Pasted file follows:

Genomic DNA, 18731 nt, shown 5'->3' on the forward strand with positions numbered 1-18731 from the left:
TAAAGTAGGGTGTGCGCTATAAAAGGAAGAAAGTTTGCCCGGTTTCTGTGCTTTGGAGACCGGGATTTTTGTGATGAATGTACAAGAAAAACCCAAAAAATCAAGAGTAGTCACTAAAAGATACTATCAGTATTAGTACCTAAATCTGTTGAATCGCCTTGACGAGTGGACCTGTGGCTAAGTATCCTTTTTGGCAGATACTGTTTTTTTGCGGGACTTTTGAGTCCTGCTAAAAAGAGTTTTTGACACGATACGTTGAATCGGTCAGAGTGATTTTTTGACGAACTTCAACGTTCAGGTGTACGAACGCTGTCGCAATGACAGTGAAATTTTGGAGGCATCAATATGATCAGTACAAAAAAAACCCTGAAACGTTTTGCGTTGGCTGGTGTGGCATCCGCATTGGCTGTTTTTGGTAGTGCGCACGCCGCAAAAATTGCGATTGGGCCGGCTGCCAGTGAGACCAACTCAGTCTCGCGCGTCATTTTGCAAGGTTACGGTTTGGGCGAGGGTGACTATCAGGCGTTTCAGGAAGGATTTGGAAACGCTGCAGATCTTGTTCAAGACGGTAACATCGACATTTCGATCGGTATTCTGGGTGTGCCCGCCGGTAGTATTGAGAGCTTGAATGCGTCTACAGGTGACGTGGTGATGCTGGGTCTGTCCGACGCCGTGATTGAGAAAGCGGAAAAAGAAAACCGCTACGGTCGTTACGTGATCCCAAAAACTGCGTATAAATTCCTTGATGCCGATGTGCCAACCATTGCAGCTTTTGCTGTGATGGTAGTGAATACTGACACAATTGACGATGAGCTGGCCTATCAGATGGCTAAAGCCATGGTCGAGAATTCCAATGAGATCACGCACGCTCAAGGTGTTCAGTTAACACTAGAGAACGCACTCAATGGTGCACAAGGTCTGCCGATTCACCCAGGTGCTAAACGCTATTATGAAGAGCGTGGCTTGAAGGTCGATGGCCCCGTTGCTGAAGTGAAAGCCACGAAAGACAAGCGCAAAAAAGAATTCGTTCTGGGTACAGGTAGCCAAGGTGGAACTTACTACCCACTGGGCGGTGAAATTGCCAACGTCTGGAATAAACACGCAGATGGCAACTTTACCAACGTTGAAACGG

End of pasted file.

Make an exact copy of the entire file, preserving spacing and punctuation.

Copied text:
Genomic DNA, 18731 nt, shown 5'->3' on the forward strand with positions numbered 1-18731 from the left:
TAAAGTAGGGTGTGCGCTATAAAAGGAAGAAAGTTTGCCCGGTTTCTGTGCTTTGGAGACCGGGATTTTTGTGATGAATGTACAAGAAAAACCCAAAAAATCAAGAGTAGTCACTAAAAGATACTATCAGTATTAGTACCTAAATCTGTTGAATCGCCTTGACGAGTGGACCTGTGGCTAAGTATCCTTTTTGGCAGATACTGTTTTTTTGCGGGACTTTTGAGTCCTGCTAAAAAGAGTTTTTGACACGATACGTTGAATCGGTCAGAGTGATTTTTTGACGAACTTCAACGTTCAGGTGTACGAACGCTGTCGCAATGACAGTGAAATTTTGGAGGCATCAATATGATCAGTACAAAAAAAACCCTGAAACGTTTTGCGTTGGCTGGTGTGGCATCCGCATTGGCTGTTTTTGGTAGTGCGCACGCCGCAAAAATTGCGATTGGGCCGGCTGCCAGTGAGACCAACTCAGTCTCGCGCGTCATTTTGCAAGGTTACGGTTTGGGCGAGGGTGACTATCAGGCGTTTCAGGAAGGATTTGGAAACGCTGCAGATCTTGTTCAAGACGGTAACATCGACATTTCGATCGGTATTCTGGGTGTGCCCGCCGGTAGTATTGAGAGCTTGAATGCGTCTACAGGTGACGTGGTGATGCTGGGTCTGTCCGACGCCGTGATTGAGAAAGCGGAAAAAGAAAACCGCTACGGTCGTTACGTGATCCCAAAAACTGCGTATAAATTCCTTGATGCCGATGTGCCAACCATTGCAGCTTTTGCTGTGATGGTAGTGAATACTGACACAATTGACGATGAGCTGGCCTATCAGATGGCTAAAGCCATGGTCGAGAATTCCAATGAGATCACGCACGCTCAAGGTGTTCAGTTAACACTAGAGAACGCACTCAATGGTGCACAAGGTCTGCCGATTCACCCAGGTGCTAAACGCTATTATGAAGAGCGTGGCTTGAAGGTCGATGGCCCCGTTGCTGAAGTGAAAGCCACGAAAGACAAGCGCAAAAAAGAATTCGTTCTGGGTACAGGTAGCCAAGGTGGAACTTACTACCCACTGGGCGGTGAAATTGCCAACGTCTGGAATAAACACGCAGATGGCAACTTTACCAACGTTGAAACGG